What's thread-safe ?

For something to be thread-safe means it can be called from any thread.

A thread is a smaller unit of parallellism than a process. Operating systems such as OS/2 and Windows NT have had threading for ages; UNIX has lagged a bit in this area, probably due to its multiprocessing capabilities being good enough.

Anyway - in the UNIX terminology - processes are independent things (one doesn't influence the other) which share no data. Threads are a level lower than processes : threads are independent but they do share data - all threads in the same process run with the same memory space.

Once you know that, it's easy to figure out that all accesses to data (anything in the thread's memory really) need to be watched carefully, because any of the other processes can be accessing the same data at the same time.

This is not only true for the application program, but for all the libraries it uses.

So if you want to write a multithreaded application that uses a library (such as LessTif), then that library must also be thread-safe.

How to achieve it ?

The mechanisms for dealing with multithreading have been built into X11 Release 6, so all we have to do is use their stuff in the right way.

The X sources can be compiled to be thread-safe themselves. Unfortunately not all implementations of X are compiled in that way - none of the XFree implementations that I've seen were compiled to be thread-safe.

The mechanisms however are available so we can call them, independent of how they've been compiled.

The calls provided by X are :

A few simple rules must be followed to work with these.

All API calls to a widget must be masked with XtAppLock() and XtAppUnlock(). This means that a function such as XmListAddItem() should start with a call to XtAppLock and should end with a call to XtAppUnlock. Doing this ensures that only one thread can run in that application context at a time.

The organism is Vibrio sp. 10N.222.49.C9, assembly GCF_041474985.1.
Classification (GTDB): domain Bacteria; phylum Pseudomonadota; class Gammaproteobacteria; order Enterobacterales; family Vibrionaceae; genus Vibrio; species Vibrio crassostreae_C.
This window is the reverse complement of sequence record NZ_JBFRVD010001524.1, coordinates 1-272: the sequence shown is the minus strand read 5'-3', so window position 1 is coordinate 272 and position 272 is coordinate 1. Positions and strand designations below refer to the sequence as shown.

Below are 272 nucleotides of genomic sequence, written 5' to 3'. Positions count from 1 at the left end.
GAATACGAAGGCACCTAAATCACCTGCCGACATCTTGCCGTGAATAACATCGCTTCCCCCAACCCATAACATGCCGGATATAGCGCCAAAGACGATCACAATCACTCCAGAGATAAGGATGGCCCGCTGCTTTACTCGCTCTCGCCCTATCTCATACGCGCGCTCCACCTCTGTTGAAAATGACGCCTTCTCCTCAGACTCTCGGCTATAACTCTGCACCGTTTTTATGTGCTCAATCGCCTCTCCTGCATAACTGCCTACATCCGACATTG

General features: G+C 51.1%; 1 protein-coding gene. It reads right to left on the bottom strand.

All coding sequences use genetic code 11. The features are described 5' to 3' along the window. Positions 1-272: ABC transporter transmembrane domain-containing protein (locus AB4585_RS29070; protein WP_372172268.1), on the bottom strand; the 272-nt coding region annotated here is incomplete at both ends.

Second, global data (if you really need it - otherwise get rid of it) can be secured by using XtProcessLock. This will ensure that nothing else uses the data. Note that calling XtProcessLock twice will cause deadlock.

To avoid deadlocks with interactions of the calls mentioned above, the rule to obey is acquire AppLock first, only then ProcessLock. This means for instance that between XtProcessLock and XtProcessUnlock one should not make calls to Xt or other widget API's.

Details on how to handle this in LessTif

LessTif has a couple of tweaked versions of the Xt calls :

The latter two can be used to replace _XmAppLock if you haven't looked up the Application Context yet. Also the functions mentioned will behave right even on older systems with only X11 Release 5.

Here's an example :

Widget XmCreateLabel(Widget parent, char *name, Arg *arglist, Cardinal argcount)


Widget w;


w = XtCreateWidget(name, xmLabelWidgetClass, parent, arglist, argcount);


return w;



  1. Avoid global variables like the plague.
  2. If you still have to use them, protect global variables with _XmProcessLock.
  3. Treat write access in class records as global storage.
  4. Protect all public API's with _XmAppLock or _XmObjectLock.
  5. Don't forget to unlock after acquiring a lock.
  6. Check whether calls to the C library (and other libraries) are thread-safe. Unsafe functions by design include ctime, getpwuid, readdir. Use their threadsafe equivalents.

This has been written using Amaya 2.0 running with LessTif.